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In 15 hours! How To Manage Your Time Optimally In Tech And Achieve More Results 📈

publishedabout 1 year ago
3 min read

Hi everyone,

I almost forgot to get this email out in time - my fault! Lots happening as things start to open up here in California.

Our next session is happening later today -- July 9, 5pm PST to discuss how to manage your time optimally in the world of tech. Details in the LinkedIn event. Join via Zoom if you want to ask a question, and we'll also livestream the event on YouTube (https://www.youtube.com/rpandey1234). Also join the Tech Career Growth Slack for async discussion.

Two more quick updates:

  • Alex posted a "state of the union" for this community and the different things we're trying. Check it out here, and feedback is welcome (just reply to this email!)
  • A member of our community, Addy Hebou, reached out to us with some ideas to improve our branding and create deeper engagement in Slack. Thanks to Addy for our sweet new logo :) You'll see more posts from him as well.

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Our last session was "How To Come Up With 100k+ Users App Ideas You Can Build For Free". Here are the main points we covered:

Why Side Projects

  1. The point of a tech company is to ship software products to tons of users at scale. Side projects are the closest thing you can get to work experience without actually getting work experience.
  2. Side projects maximize learning, because software is inherently chaotic. You learn the most when you’re free-styling and don’t have guardrails (tutorial, certification, etc).
  3. Building software which has value has become easier and easier in the last decade. In the next 5-10 years, having a meaningful side project will be a prerequisite for a good software engineering job.
  4. It’s extremely fun and fulfilling.

Look For Problems

  1. Work backwards from a problem. Don’t work forward from a trendy piece of technology (blockchain, computer vision) or an existing popular app, e.g. “Airbnb for X!”
  2. We are living in the age of innovation - imperfections are opportunities.
  3. If some relatively small process seems just a tad frustrating or inefficient to you: Congratulations! You may have discovered a golden side project opportunity.
  4. Two dimensions to evaluate side projects are feasibility and excitement. We are always working on increasing our feasibility, but you can also improve your level of excitement. Train yourself to get excited by ideas by connecting it to a larger vision, and your (simple/small) project is a stepping stone toward that. Checkout the YT video.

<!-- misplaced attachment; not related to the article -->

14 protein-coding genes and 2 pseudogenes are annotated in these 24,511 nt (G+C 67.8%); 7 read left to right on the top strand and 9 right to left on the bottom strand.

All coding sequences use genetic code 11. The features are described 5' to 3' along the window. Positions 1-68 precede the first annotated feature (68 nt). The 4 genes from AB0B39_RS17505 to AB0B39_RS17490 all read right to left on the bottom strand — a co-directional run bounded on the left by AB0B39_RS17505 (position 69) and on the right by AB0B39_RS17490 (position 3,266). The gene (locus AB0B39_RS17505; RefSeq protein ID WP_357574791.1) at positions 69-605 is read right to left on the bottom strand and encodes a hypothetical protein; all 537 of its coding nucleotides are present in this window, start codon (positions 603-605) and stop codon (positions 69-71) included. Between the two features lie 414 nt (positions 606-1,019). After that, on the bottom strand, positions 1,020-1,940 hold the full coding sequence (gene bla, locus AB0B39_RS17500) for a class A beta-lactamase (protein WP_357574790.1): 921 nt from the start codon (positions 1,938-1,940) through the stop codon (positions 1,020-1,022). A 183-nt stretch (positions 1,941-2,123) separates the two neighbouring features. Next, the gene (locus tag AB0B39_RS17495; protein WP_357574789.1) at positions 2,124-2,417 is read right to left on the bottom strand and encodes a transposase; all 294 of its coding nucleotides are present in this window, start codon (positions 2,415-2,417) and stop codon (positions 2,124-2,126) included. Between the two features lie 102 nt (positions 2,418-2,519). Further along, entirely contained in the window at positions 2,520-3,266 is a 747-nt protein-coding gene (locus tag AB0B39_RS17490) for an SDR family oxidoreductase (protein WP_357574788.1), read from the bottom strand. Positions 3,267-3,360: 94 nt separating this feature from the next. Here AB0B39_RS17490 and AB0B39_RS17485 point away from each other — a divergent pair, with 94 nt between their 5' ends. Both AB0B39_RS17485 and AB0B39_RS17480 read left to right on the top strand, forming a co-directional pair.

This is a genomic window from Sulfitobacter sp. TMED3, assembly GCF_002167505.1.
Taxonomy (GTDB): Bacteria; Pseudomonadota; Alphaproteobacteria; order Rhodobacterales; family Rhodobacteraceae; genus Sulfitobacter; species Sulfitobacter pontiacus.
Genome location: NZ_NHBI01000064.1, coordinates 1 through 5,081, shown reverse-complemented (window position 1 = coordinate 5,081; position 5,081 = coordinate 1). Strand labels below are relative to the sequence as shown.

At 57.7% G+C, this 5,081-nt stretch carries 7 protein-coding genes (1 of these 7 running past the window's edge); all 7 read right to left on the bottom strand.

Think Small

  1. Solve for as small a problem as possible. This is a side project, not a full-blown startup.
  2. The smaller it is, the more likely you are to actually publish something. Avoid “zombie projects”.
  3. Publish something limited but focused and polished. From there, iterate on it. “Done is better than perfect”
  4. Developers underestimate how hard it is to solve a small problem with high quality.
  5. Keep it local - You shouldn’t try to save the world and help billions of people with your side project. Solve for a problem that is within your life or a friend’s life. You’ll be more passionate about it, you’ll have a tighter feedback loop, and you’ll “succeed” even if your app doesn’t become huge.

Keep The Tech Simple

  1. You have now identified a problem and are now envisioning an app that solves it.
  2. There are 3 “levels” of product technical complexity:
  3. Local utility apps - No back-end, no accounts, everything local to device.
  4. Full-stack app - Accounts, back-end with an API and storing data to a database
  5. Apps with integrations and interactions - Full-stack app that most of the beloved apps (Facebook, Airbnb, etc) fall into. Has people interacting with other people/institutions in some way.
  6. Unless you have a compelling reason, You should only be building “Level 1” apps. People severely underestimate how much complexity and depth goes into this.
  7. “Level 3" projects are poor choices since the problem isn’t mainly technical anymore (people interacting with each other) and will have a huge BizDev (Business Development) component.

Scout The Competition

  1. The idea is simple: Search for products already solving the problem you have and evaluate them.
  2. If you’re building mobile apps, search the Google Play/Apple App store.
  3. If you’re building a website, search Google.
  4. If you’re building some sort of library/API, search Google/GitHub.
  5. You are looking for 2 core signals:
  6. The competition has a decent amount of traction
  7. The competition isn’t perfect. If you’re solving for a “Level 1” micro-problem, the competition almost certainly won’t be perfect.

Be Patient & Keep Trying

  1. It takes a while to come up with good ideas. Your first few ideas probably won’t be as big as you want them to be. That’s okay. Quantity over quality.
  2. Even good ideas will take a while to “blossom”. Random Name Picker was at single digit downloads for months.
  3. “Plan to throw one away; you will anyhow” - Fred Brooks, The Mythical Man Month. Side projects have the beautiful characteristic that you are able to throw it away: no one has paid you in a contractual obligation, you understand the whole thing, there’s no communication overhead.

The Power Of Mobile

  1. Mobile has more opportunity than web as it’s newer and therefore has far less competition. If you want to maximize your chances of getting those 100k users, build for mobile.
  2. For mobile, Android is far superior by virtue of having way more users than iOS (3-5x). I am consistently surprised by how many random apps can get 10-50k installs.
  3. Impact is easier to gauge as the developer consoles give you all of that “for free”.

See you all quite soon, hopefully!

Alex + Rahul